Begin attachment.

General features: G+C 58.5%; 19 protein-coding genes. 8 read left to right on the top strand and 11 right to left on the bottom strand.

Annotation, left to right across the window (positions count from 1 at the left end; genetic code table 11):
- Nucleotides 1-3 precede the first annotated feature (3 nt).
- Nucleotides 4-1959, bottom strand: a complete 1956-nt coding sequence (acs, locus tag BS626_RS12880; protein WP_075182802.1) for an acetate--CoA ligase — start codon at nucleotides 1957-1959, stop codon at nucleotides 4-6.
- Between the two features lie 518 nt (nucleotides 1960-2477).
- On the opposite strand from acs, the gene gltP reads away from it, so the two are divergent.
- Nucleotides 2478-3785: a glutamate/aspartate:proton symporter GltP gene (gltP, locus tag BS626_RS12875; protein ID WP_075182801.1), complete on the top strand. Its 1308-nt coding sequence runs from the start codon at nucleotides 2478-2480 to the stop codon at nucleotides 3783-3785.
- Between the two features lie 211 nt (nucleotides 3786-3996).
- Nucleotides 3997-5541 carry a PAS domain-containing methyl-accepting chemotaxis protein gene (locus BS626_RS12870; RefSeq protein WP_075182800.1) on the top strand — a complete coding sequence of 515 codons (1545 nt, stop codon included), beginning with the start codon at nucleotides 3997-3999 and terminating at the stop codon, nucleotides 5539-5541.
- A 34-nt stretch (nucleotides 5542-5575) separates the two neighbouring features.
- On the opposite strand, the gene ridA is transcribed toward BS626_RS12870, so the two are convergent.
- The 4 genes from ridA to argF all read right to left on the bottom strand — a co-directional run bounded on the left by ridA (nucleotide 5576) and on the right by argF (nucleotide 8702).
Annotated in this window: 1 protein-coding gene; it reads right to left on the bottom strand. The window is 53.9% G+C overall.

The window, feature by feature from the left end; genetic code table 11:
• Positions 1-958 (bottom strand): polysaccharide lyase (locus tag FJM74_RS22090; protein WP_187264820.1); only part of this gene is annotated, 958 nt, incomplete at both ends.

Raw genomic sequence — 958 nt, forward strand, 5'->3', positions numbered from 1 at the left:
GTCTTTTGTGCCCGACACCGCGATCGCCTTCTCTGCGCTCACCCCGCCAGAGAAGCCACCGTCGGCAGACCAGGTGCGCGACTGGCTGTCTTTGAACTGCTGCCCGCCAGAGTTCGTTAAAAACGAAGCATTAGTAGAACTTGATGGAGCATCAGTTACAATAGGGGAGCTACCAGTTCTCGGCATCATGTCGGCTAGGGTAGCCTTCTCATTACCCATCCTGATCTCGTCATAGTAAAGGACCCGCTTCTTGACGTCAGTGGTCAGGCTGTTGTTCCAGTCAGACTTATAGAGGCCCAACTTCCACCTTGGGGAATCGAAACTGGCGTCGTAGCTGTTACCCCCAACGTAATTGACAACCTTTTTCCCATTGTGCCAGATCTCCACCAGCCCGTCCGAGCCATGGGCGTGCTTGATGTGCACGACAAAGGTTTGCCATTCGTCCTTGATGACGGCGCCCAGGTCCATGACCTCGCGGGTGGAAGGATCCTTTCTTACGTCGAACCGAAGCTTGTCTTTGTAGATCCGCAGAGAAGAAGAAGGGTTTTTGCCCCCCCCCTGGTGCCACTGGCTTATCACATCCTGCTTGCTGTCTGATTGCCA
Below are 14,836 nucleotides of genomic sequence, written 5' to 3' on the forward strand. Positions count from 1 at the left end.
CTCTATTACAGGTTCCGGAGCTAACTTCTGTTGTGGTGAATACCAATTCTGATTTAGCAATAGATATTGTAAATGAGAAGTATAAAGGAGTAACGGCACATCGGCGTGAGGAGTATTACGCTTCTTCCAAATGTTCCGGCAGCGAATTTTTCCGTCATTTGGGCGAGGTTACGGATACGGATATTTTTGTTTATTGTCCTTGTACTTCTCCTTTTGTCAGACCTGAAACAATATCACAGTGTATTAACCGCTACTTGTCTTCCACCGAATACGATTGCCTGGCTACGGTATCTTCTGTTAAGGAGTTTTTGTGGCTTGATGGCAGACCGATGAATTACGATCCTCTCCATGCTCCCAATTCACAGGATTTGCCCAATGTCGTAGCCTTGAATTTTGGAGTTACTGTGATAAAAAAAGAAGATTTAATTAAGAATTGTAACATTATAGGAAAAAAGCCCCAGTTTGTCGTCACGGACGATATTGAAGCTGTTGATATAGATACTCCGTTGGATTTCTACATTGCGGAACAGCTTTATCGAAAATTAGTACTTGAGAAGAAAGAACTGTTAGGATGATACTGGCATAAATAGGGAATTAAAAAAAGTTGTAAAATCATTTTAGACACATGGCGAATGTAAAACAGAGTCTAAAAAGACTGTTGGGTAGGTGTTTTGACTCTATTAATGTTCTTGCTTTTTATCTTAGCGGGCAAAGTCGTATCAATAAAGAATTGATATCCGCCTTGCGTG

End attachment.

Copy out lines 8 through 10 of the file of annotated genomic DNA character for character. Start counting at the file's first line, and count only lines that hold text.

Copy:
- Between the two features lie 211 nt (nucleotides 3786-3996).
- Nucleotides 3997-5541 carry a PAS domain-containing methyl-accepting chemotaxis protein gene (locus BS626_RS12870; RefSeq protein WP_075182800.1) on the top strand — a complete coding sequence of 515 codons (1545 nt, stop codon included), beginning with the start codon at nucleotides 3997-3999 and terminating at the stop codon, nucleotides 5539-5541.
- A 34-nt stretch (nucleotides 5542-5575) separates the two neighbouring features.